Stitt signs controversial “anti-red flag” gun measure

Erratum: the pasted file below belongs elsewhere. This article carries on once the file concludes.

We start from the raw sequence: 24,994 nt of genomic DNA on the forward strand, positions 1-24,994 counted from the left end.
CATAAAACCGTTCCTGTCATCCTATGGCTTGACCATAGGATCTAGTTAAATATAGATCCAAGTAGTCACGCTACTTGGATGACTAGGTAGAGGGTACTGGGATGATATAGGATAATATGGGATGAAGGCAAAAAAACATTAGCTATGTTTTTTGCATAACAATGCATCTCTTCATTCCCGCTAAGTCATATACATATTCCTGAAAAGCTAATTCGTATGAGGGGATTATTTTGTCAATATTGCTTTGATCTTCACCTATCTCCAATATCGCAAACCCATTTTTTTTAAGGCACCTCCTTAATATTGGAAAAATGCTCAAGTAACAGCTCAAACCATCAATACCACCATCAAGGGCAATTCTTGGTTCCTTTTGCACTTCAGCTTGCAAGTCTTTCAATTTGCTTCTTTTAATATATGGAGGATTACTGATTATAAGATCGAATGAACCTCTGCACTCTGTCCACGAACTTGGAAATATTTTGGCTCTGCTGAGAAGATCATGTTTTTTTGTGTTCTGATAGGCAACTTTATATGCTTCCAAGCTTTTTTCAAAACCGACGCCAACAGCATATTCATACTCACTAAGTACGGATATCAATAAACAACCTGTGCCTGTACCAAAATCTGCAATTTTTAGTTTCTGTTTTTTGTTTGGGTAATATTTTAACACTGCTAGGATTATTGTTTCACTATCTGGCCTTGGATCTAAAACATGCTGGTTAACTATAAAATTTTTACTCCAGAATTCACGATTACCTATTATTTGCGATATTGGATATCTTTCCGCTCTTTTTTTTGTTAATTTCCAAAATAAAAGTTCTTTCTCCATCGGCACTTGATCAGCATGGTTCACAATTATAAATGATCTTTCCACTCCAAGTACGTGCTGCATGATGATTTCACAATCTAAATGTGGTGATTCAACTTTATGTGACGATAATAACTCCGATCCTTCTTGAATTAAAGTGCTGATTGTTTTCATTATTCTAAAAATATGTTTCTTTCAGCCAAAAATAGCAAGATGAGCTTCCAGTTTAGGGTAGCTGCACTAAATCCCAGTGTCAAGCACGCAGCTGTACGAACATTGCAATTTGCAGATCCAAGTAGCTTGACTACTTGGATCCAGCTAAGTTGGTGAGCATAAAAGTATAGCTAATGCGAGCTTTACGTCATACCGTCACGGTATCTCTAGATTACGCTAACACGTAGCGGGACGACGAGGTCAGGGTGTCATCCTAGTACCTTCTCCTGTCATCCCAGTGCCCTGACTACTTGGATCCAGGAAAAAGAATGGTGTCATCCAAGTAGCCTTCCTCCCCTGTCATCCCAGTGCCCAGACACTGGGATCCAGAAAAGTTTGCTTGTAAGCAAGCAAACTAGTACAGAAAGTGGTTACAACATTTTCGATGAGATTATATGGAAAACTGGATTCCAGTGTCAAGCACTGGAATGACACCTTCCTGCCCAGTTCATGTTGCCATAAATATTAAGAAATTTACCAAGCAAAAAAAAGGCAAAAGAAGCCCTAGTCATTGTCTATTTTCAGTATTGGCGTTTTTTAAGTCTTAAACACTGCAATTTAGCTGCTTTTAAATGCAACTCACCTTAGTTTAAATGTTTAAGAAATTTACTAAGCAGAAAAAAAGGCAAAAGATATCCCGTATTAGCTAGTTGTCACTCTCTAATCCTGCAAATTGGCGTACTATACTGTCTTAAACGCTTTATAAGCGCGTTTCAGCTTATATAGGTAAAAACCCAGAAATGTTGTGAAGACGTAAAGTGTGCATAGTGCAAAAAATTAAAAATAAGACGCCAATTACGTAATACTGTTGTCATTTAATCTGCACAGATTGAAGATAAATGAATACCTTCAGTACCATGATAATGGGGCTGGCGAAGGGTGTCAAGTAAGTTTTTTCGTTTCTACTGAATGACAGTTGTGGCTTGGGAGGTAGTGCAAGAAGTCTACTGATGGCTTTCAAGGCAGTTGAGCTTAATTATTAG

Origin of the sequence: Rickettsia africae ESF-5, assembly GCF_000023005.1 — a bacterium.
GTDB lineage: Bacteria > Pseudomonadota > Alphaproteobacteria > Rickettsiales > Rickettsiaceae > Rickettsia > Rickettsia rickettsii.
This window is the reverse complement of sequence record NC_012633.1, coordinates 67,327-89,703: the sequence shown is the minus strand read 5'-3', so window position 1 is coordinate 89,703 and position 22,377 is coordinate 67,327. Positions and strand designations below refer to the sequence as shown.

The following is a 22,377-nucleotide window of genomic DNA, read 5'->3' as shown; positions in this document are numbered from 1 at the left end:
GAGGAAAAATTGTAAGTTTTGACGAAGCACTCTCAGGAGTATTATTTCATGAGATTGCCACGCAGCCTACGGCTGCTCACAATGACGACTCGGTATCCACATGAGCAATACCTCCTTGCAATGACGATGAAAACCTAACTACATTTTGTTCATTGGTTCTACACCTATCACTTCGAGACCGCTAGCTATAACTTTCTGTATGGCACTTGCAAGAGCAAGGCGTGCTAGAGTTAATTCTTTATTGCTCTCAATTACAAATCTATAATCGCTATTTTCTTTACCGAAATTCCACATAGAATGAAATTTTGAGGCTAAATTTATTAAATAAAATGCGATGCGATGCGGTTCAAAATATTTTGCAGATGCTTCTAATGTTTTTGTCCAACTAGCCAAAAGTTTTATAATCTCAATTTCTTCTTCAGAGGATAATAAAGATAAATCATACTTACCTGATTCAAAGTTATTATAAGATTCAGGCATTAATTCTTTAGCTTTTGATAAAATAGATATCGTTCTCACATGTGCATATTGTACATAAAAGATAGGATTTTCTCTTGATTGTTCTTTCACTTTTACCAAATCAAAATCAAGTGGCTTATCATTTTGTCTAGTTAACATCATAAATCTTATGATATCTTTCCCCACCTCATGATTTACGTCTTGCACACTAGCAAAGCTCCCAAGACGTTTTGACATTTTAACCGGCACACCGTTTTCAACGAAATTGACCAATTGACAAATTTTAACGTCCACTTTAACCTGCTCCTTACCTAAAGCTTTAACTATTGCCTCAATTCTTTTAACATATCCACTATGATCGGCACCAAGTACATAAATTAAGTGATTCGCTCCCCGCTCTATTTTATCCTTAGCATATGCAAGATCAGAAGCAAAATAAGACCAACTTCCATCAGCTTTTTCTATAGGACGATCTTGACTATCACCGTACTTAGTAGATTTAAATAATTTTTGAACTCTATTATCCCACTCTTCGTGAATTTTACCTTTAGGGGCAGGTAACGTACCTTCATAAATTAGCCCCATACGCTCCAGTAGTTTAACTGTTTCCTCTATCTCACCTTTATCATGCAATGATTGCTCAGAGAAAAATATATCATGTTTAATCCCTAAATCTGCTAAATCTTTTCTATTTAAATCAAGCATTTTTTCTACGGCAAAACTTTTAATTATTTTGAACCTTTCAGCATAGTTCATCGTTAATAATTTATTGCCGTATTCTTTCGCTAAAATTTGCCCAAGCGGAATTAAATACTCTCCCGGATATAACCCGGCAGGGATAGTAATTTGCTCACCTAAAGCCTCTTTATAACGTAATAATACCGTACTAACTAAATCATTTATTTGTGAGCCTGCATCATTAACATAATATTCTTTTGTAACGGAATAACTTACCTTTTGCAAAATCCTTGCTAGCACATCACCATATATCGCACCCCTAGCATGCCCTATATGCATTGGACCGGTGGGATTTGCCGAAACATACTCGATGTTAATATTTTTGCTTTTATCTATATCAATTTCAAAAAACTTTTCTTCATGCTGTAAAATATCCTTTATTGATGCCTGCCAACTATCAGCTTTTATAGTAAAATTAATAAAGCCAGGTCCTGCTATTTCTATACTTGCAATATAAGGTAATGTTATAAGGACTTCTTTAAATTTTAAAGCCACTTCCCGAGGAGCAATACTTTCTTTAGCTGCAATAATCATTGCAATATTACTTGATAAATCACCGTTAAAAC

OKLAHOMA CITY — Oklahoma’s governor has signed a controversial measure that attempts to pre-empt officials from enacting so-called “red flag laws.” Red flag laws, also known as extreme risk protection orders, allow law enforcement or families to ask judges to temporarily take firearms from individuals who might pose a danger to themselves or others. Oklahoma’s new “Anti-Red Flag Act” prohibits municipalities, courts and counties from adopting policies restricting gun access through such protection orders. State Sen. Nathan Dahm, R-Broken Arrow, said other states have expanded infringements on the Second Amendment and other constitutionally protected rights. Following mass shootings, more than a dozen states have implemented red flag laws. Supporters say the policies are designed to curb gun violence and suicides. Dahm, who authored the measure, said Oklahoma is the first state to pass an “anti-red flag” law. He’s thankful Republican Gov. Kevin Stitt signed Senate Bill 1081. “Whether it is passing constitutional carry or opposing these stealth attempts at denying our due process, I’m honored to be continually leading the charge to defend the rights of Oklahomans and am pleased to see us be the first in the nation to pass this type of law,” Dahm said. Critics of the measure though said Oklahoma lawmakers passed legislation catering to “gun extremists” in the final days of session. Members of the Oklahoma chapter of Moms Demand Action said the red flag laws help prevent mass shootings by flagging those who have shown clear warning signs. The gun control group said […]

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